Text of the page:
Engaging with the text messages themselves, and the thinking & behavioral change that engagement promoted was the helpful piece of Text2Quit, rather than it being simply a platform to get people to use other types of resources.

This is an encouraging sign for other types of mobile technology-based interventions, in as much as they too might help change thinking, feeling, and behaving related to other health outcomes like substance use disorder recovery.

Indeed, a recent review on mechanisms of behavior change studies in all types of technology-based interventions for tobacco, alcohol, and other drug problems, also points to the central role of psychologically mediated changes, such as enhanced abstinence self-efficacy and perceived skills  to help maintain quitting.

Only one study on mobile technology was included in that review, however, as most were web-based interventions. Additionally, as authors noted, given that there were unique benefits offered both by the text message intervention as well as participation in online forums on abstinence, for example, helping people change their health behaviors may be less about suggesting one type of intervention or another, and more about understanding what combination of approaches works best and for whom.

  1. Given that these individuals were already seeking services online, they may be a group with greater than average comfort with the use of digital resources. It is unclear whether these findings apply to individuals who are not as comfortable with technology in their day to day lives.
  2. Also, use of outside services was measured with a simple “yes” or “no” response. Given studies showing that medications for smoking cessation, like varenicline , are helpful tools, and that Text2Quit was related to greater likelihood of obtaining medication for smoking cessation, a more in depth measurement of medication use could have produced different findings.


This study focused on a text message smoking cessation intervention in people seeking online resources. Studies on other types of smokers are important, say if they were attending an appointment at the primary care doctor’s office, for example. Also, future work might build on the important findings of this study – that technology based intervention can effect changes in key psychological phenomena – to test whether that is also true in recovery research.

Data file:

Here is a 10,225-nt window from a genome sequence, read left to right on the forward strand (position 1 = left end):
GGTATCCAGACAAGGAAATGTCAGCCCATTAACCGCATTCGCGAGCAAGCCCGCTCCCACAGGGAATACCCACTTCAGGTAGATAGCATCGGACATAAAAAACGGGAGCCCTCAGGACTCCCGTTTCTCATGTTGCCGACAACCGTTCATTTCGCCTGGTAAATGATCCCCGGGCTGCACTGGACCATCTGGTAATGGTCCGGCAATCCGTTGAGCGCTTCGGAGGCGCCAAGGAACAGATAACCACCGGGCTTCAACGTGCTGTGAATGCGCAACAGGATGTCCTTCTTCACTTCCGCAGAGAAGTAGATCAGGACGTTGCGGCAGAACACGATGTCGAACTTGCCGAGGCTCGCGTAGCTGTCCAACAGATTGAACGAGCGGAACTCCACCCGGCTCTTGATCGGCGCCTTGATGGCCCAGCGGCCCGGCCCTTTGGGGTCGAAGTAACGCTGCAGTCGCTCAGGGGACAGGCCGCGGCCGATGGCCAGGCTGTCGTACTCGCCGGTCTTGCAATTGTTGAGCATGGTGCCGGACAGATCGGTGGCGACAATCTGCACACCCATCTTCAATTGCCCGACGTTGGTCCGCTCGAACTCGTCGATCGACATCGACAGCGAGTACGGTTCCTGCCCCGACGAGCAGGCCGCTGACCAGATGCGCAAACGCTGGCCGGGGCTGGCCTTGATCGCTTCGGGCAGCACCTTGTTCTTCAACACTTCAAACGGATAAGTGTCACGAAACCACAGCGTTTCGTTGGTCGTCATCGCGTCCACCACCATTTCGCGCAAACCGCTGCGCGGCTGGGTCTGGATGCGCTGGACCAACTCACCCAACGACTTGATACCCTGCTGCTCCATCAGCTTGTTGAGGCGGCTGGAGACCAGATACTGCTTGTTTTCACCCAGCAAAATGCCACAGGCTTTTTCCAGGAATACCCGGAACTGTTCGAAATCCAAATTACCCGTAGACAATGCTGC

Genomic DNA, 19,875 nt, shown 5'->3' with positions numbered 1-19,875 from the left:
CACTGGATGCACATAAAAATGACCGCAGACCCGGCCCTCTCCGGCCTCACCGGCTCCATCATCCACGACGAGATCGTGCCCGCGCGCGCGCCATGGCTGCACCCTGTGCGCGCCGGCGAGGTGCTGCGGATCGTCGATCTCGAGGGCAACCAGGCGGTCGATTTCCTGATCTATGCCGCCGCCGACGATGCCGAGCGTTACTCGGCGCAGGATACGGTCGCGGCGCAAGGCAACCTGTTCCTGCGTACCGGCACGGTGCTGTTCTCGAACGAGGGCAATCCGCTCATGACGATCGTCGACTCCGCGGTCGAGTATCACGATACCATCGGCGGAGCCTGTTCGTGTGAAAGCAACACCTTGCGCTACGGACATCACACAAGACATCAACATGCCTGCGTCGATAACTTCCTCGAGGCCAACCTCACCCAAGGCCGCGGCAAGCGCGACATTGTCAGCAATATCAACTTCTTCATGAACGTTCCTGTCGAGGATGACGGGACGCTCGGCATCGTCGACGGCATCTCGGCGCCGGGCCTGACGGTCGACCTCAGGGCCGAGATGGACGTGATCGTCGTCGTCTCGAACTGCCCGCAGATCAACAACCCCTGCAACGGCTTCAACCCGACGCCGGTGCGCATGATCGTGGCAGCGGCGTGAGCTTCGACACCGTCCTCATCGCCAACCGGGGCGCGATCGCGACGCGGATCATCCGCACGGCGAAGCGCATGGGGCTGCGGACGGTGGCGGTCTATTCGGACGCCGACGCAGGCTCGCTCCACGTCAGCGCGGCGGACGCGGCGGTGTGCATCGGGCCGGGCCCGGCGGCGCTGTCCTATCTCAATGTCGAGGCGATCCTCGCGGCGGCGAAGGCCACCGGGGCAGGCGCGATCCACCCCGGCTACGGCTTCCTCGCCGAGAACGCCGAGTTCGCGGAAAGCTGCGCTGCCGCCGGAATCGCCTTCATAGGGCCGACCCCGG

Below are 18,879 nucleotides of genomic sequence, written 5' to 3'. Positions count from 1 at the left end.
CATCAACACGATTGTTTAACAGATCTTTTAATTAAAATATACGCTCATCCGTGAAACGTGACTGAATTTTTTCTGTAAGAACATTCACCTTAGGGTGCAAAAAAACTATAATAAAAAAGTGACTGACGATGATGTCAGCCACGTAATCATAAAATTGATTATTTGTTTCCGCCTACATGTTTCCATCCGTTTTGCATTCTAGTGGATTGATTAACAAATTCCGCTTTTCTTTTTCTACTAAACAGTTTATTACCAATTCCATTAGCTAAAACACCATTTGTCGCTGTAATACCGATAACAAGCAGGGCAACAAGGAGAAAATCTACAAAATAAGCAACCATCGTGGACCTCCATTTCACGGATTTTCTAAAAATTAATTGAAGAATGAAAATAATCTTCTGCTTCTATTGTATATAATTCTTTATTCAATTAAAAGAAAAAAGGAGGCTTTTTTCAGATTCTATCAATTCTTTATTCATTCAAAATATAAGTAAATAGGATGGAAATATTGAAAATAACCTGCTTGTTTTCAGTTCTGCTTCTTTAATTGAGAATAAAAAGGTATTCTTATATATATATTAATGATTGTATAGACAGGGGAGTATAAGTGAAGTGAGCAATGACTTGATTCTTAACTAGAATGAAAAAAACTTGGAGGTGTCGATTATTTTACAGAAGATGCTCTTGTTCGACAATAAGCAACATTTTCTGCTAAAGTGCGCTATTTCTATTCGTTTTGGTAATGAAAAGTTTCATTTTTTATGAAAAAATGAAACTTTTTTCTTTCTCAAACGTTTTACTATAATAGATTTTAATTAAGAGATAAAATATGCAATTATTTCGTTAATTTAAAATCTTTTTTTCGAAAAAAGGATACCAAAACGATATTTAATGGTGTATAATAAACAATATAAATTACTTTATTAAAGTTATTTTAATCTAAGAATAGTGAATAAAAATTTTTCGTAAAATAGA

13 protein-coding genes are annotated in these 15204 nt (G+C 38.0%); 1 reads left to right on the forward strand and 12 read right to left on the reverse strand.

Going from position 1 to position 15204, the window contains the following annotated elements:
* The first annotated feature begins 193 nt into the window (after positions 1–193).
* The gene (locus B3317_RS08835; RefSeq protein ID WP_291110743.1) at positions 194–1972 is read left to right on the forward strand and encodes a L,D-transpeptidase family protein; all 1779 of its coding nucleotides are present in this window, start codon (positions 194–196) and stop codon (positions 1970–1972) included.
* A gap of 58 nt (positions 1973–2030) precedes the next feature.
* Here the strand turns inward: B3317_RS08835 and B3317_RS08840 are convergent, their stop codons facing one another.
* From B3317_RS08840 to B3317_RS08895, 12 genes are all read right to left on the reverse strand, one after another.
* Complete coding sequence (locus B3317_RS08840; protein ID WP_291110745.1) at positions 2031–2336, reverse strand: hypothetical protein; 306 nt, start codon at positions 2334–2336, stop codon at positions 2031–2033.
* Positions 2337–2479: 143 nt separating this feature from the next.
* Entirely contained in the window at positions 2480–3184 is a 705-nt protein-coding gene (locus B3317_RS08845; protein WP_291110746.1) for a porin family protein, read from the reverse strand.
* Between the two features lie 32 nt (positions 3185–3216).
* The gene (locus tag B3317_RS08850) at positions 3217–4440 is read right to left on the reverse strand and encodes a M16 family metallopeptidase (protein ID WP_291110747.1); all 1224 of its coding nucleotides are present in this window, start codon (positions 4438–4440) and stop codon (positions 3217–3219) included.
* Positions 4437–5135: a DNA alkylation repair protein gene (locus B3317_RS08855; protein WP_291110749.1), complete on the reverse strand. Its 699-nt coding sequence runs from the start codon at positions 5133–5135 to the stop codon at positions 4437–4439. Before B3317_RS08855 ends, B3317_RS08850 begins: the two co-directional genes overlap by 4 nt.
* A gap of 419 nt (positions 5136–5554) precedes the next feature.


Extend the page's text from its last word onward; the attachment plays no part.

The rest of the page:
• For Individuals & families seeking recovery: While this study was about smoking cessation, not substance use disorder recovery, it offers some insights. One important finding is that a mobile text message intervention to help curb an addictive behavior like cigarette smoking worked, in part, by improving how confident and motivated people were to stop smoking. Mobile texting for alcohol and other drug use might also work this way, though research is needed in this area that specifically targets these addictive behaviors.
  • For scientists: This multiple mediation analysis provides a useful model of how to examine the mechanisms of behavior change targeted by a mobile text message intervention for cigarette smoking. Though its focus was on smoking, the approach can be applied to examine proposed mechanisms of mobile technology-based approaches to treat alcohol and other drug use as well.
  • For policy makers: The mobile text messaging intervention for cigarette smokers reviewed here, Text2Quit, is low-cost and available online. This study built on previous research showing it is helpful, by highlighting that it works by giving people the confidence and motivation to quit rather than because it linked them to outside resources. Put another way, this application, which requires no human intervention, was helpful because it engaged people psychologically in the process of change.
  • For treatment professionals and treatment systems: While this study was about smoking cessation, not substance use disorder recovery, it offers some insights. One important finding is that a mobile text message intervention to help curb an addictive behavior like cigarette smoking worked, in part, by improving how confident and motivated people were to stop smoking. Mobile text message treatments for alcohol and other drug use might also work this way, though research is needed in this area that specifically targets these addictive behaviors.


Hoeppner, B. B., Hoeppner, S. S., & Abroms, L. C. (2016). How do text‐messaging smoking cessation interventions confer benefit? A multiple mediation analysis of Text2Quit. Addiction.

Dr. Bettina Hoeppner is the Director of BioStatistics at the Recovery Research Institute